The Shibboleths of “Protection” and “Entertainment.”

The Shibboleths of “Protection” and “Entertainment.”

 By James C. Whiteside

            Abstract: As part of the gun industry’s effort to get every citizen to deal with the fear the gun lobby is promoting, it has evolved a “right-to-carry” claim and attempted to get this claim adopted in as many venues as possible.  It has gone so far as to lobbying for this “right” in bars, schools, places of entertainment and other crowded places.  It never acknowledges the risks or complexities of inserting guns into volatile situations or how guns volatilize any situation.


The public has been made particular prey for the profitable extension of such individual gun ownership in the so-called “right to carry” (RTC). This confabulated excuse is said to be “protection,” to make us safer.

Right-to-Carry (RTC)

The effect is not to make us safer but more likely to see increases in aggravated assaults. The argument was and still is that anyone who is legally eligible to own a firearm is law-abiding and at low-risk for committing a violent crime.  Therefore the idea is to make permits easy to get or not requiring them at all.  The effort is to obtain an ingrained presumption about firearms in public perception before research could establish any truth about the issue.   Once such research is performed a far worse societal effect is found.


Reviewing North Carolina permit holders for a five-year period researchers found that 2,400 permit holders were convicted of crimes including more than 200 felonies and 10 murders or manslaughters.  An additional 900 were convicted of DUIs.  A large amount of research has investigated the effect of RTC laws.  Most notably, that led by John Lott, Jr. who suggests RTC laws produced significant reduction in violent crime.   This research has been found to be fatally flawed.  Correcting for such flaws shows RTC laws are associated with an increase in aggravated assaults.  Using a variety of statistical methods, the differences amount to increases from 1% to 9% in aggravated assaults.[i]


The claim for usage as protection is very beguiling in a society constantly taught to be fearful and not only by gun manufacturers.  Guns as such do not provide protection per se to the average family or householder.  That is the first of the great lies.  They provide protection only if you are trained in their use, if you practice that training regularly and only then if you are willing to maintain your life in a high state of alertness.   Otherwise your defense will be easily breeched and your time and speed of engagement in any attack will be easily overwhelmed by the preparedness of the attacker.  That attacker may then use your own gun against you as any police officer knows and trains to prevent.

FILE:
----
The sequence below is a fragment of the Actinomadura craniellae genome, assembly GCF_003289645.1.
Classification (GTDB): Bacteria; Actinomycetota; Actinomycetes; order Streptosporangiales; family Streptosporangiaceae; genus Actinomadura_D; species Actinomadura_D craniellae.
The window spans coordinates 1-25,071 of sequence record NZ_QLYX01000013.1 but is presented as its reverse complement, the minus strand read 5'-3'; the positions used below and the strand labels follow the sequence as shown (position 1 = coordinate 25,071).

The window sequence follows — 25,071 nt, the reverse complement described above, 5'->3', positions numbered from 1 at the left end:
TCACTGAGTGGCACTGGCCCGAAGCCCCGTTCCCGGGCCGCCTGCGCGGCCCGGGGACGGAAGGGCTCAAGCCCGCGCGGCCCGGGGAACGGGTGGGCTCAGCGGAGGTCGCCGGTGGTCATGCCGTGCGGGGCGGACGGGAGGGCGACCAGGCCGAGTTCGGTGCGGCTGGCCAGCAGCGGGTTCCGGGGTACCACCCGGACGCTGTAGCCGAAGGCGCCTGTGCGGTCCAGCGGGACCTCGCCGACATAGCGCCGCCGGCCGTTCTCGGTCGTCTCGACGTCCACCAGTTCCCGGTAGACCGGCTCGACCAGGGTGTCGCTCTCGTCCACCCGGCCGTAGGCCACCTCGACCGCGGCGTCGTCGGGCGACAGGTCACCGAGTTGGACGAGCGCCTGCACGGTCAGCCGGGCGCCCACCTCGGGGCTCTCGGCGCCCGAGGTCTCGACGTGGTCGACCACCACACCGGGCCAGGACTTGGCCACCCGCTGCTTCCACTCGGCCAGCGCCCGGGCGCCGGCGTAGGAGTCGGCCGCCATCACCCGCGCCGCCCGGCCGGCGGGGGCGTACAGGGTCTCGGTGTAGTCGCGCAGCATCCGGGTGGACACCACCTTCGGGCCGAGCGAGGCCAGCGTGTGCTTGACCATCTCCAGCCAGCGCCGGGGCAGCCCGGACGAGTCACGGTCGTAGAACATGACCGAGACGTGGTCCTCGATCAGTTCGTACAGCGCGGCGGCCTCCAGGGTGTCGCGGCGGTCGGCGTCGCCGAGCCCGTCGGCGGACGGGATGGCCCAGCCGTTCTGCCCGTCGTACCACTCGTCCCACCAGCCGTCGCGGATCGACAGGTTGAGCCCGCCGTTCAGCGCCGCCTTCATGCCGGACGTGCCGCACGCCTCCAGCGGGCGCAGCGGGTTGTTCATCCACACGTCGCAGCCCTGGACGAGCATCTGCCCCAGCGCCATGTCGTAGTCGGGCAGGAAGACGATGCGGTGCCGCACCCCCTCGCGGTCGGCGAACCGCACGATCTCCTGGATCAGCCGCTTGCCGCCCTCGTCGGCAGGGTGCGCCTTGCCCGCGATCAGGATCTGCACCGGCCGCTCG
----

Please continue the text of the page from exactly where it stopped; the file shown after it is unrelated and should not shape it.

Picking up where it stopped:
The danger and frustration of such a “wired” life was once explained to me by a student of mine, an officer of the Hartford Police Department.   Taking his duty seriously according to department rules that officers are on duty 24 hours a day and wishing to provide protection in his new house in a district not entirely peaceful—the only district he could afford on his police salary—he bought a personal gun.  He decided to keep and maintain this gun within his house so he could leave his service revolver in his locker at police headquarters thus freeing him from the more direct portion of the “on-duty” stipulation which didn’t require being constantly armed.


After a fairly short time, a few weeks, a month or so, he decided to give it up, told me he had sold the gun.  I asked him why.  His explanation was simple and along these lines:  “I always knew it was there.  I was in a constant state of readiness.  I acted differently toward my wife and children.  I had to make sure it was secured from and undetected by my two boys.  I was constantly on the job even in my own home.  I had no leisure.  I couldn’t have my cup of coffee in the morning without being aware of it.”[ii]  (The gun was kept in the kitchen for easy access based on the configuration of the house.)  This from a trained professional, though admittedly, a thoughtful one.


“Protection” is thus a N.R.A. contrived function to sell guns based on the preposterous expectation that gun owners will always be in readiness and prepared based on another expectation that they will know an attack or an attacker whenever they see one and can react in time—even in a crowd.  The ridiculousness of the supposition reveals there is a more cloying use of human psychology for the effectiveness of this claim.  It is, of course, the desire for respect, power and heroism especially among the young and the not so young and the reward of receiving such glory beforehand without having had to perform the hard and slow tasks of growing up.


No acknowledgement is ever admitted that the mere recognized presence of a gun in any situation immediately raises the complexity, psychic temperature and heightened stress of every person in the area whether involved or not.


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[i] John Hopkins Center…opus cit.

[ii] Personal communication with the author.